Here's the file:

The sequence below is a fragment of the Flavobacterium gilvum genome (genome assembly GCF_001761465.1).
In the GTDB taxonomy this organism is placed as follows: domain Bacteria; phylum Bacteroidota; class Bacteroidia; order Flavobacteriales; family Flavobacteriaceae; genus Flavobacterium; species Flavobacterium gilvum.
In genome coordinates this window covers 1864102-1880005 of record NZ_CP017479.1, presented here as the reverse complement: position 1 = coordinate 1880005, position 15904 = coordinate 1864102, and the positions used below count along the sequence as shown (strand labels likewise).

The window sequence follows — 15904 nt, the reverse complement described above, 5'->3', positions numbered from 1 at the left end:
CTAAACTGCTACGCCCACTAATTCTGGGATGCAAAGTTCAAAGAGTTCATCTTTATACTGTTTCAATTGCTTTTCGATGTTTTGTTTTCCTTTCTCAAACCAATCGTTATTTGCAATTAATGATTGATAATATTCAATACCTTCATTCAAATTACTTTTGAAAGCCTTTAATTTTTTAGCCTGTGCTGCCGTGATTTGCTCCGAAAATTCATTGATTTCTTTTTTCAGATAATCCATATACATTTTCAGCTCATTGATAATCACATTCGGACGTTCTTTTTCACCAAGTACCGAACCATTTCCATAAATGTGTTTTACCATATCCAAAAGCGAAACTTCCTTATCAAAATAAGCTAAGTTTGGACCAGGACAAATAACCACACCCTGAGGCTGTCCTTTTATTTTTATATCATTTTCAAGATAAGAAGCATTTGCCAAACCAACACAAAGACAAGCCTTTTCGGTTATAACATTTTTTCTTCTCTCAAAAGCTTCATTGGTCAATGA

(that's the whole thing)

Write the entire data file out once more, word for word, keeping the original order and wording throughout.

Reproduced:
The sequence below is a fragment of the Flavobacterium gilvum genome (genome assembly GCF_001761465.1).
In the GTDB taxonomy this organism is placed as follows: domain Bacteria; phylum Bacteroidota; class Bacteroidia; order Flavobacteriales; family Flavobacteriaceae; genus Flavobacterium; species Flavobacterium gilvum.
In genome coordinates this window covers 1864102-1880005 of record NZ_CP017479.1, presented here as the reverse complement: position 1 = coordinate 1880005, position 15904 = coordinate 1864102, and the positions used below count along the sequence as shown (strand labels likewise).

The window sequence follows — 15904 nt, the reverse complement described above, 5'->3', positions numbered from 1 at the left end:
CTAAACTGCTACGCCCACTAATTCTGGGATGCAAAGTTCAAAGAGTTCATCTTTATACTGTTTCAATTGCTTTTCGATGTTTTGTTTTCCTTTCTCAAACCAATCGTTATTTGCAATTAATGATTGATAATATTCAATACCTTCATTCAAATTACTTTTGAAAGCCTTTAATTTTTTAGCCTGTGCTGCCGTGATTTGCTCCGAAAATTCATTGATTTCTTTTTTCAGATAATCCATATACATTTTCAGCTCATTGATAATCACATTCGGACGTTCTTTTTCACCAAGTACCGAACCATTTCCATAAATGTGTTTTACCATATCCAAAAGCGAAACTTCCTTATCAAAATAAGCTAAGTTTGGACCAGGACAAATAACCACACCCTGAGGCTGTCCTTTTATTTTTATATCATTTTCAAGATAAGAAGCATTTGCCAAACCAACACAAAGACAAGCCTTTTCGGTTATAACATTTTTTCTTCTCTCAAAAGCTTCATTGGTCAATGA